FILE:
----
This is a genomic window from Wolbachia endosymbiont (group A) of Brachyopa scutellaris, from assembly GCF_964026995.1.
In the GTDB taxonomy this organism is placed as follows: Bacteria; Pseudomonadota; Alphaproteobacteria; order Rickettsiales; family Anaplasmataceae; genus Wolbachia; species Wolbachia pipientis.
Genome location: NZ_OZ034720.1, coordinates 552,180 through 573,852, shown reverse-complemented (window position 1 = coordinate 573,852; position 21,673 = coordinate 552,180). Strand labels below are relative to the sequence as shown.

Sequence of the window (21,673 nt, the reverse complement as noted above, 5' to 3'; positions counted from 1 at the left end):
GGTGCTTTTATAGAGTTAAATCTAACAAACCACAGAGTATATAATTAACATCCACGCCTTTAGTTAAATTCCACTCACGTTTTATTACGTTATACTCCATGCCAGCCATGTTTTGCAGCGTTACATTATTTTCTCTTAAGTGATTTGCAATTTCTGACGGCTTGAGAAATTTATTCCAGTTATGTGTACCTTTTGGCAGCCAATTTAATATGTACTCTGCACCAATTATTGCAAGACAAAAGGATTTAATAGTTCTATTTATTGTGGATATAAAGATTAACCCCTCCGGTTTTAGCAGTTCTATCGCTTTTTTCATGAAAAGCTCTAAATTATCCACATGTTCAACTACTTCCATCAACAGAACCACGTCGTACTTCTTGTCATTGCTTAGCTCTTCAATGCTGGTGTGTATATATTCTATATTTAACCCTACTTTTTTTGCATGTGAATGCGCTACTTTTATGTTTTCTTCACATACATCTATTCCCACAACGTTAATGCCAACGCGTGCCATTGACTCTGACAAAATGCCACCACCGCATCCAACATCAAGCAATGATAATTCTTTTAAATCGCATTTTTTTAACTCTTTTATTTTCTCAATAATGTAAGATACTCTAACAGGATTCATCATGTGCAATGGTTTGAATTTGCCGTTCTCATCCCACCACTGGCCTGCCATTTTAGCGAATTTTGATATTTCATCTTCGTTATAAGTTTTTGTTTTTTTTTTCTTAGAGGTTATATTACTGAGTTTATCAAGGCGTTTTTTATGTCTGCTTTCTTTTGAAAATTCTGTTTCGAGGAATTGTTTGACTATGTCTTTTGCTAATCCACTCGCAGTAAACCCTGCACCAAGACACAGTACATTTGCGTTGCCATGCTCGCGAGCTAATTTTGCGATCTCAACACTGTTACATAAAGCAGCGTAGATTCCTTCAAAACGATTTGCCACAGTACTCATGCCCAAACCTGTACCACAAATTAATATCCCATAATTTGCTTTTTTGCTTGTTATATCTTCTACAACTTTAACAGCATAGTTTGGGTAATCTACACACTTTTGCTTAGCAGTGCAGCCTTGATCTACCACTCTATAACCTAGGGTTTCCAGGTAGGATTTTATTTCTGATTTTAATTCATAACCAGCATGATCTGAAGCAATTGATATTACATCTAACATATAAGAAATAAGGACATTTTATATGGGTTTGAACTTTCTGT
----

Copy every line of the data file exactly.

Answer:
This is a genomic window from Wolbachia endosymbiont (group A) of Brachyopa scutellaris, from assembly GCF_964026995.1.
In the GTDB taxonomy this organism is placed as follows: Bacteria; Pseudomonadota; Alphaproteobacteria; order Rickettsiales; family Anaplasmataceae; genus Wolbachia; species Wolbachia pipientis.
Genome location: NZ_OZ034720.1, coordinates 552,180 through 573,852, shown reverse-complemented (window position 1 = coordinate 573,852; position 21,673 = coordinate 552,180). Strand labels below are relative to the sequence as shown.

Sequence of the window (21,673 nt, the reverse complement as noted above, 5' to 3'; positions counted from 1 at the left end):
GGTGCTTTTATAGAGTTAAATCTAACAAACCACAGAGTATATAATTAACATCCACGCCTTTAGTTAAATTCCACTCACGTTTTATTACGTTATACTCCATGCCAGCCATGTTTTGCAGCGTTACATTATTTTCTCTTAAGTGATTTGCAATTTCTGACGGCTTGAGAAATTTATTCCAGTTATGTGTACCTTTTGGCAGCCAATTTAATATGTACTCTGCACCAATTATTGCAAGACAAAAGGATTTAATAGTTCTATTTATTGTGGATATAAAGATTAACCCCTCCGGTTTTAGCAGTTCTATCGCTTTTTTCATGAAAAGCTCTAAATTATCCACATGTTCAACTACTTCCATCAACAGAACCACGTCGTACTTCTTGTCATTGCTTAGCTCTTCAATGCTGGTGTGTATATATTCTATATTTAACCCTACTTTTTTTGCATGTGAATGCGCTACTTTTATGTTTTCTTCACATACATCTATTCCCACAACGTTAATGCCAACGCGTGCCATTGACTCTGACAAAATGCCACCACCGCATCCAACATCAAGCAATGATAATTCTTTTAAATCGCATTTTTTTAACTCTTTTATTTTCTCAATAATGTAAGATACTCTAACAGGATTCATCATGTGCAATGGTTTGAATTTGCCGTTCTCATCCCACCACTGGCCTGCCATTTTAGCGAATTTTGATATTTCATCTTCGTTATAAGTTTTTGTTTTTTTTTTCTTAGAGGTTATATTACTGAGTTTATCAAGGCGTTTTTTATGTCTGCTTTCTTTTGAAAATTCTGTTTCGAGGAATTGTTTGACTATGTCTTTTGCTAATCCACTCGCAGTAAACCCTGCACCAAGACACAGTACATTTGCGTTGCCATGCTCGCGAGCTAATTTTGCGATCTCAACACTGTTACATAAAGCAGCGTAGATTCCTTCAAAACGATTTGCCACAGTACTCATGCCCAAACCTGTACCACAAATTAATATCCCATAATTTGCTTTTTTGCTTGTTATATCTTCTACAACTTTAACAGCATAGTTTGGGTAATCTACACACTTTTGCTTAGCAGTGCAGCCTTGATCTACCACTCTATAACCTAGGGTTTCCAGGTAGGATTTTATTTCTGATTTTAATTCATAACCAGCATGATCTGAAGCAATTGATATTACATCTAACATATAAGAAATAAGGACATTTTATATGGGTTTGAACTTTCTGT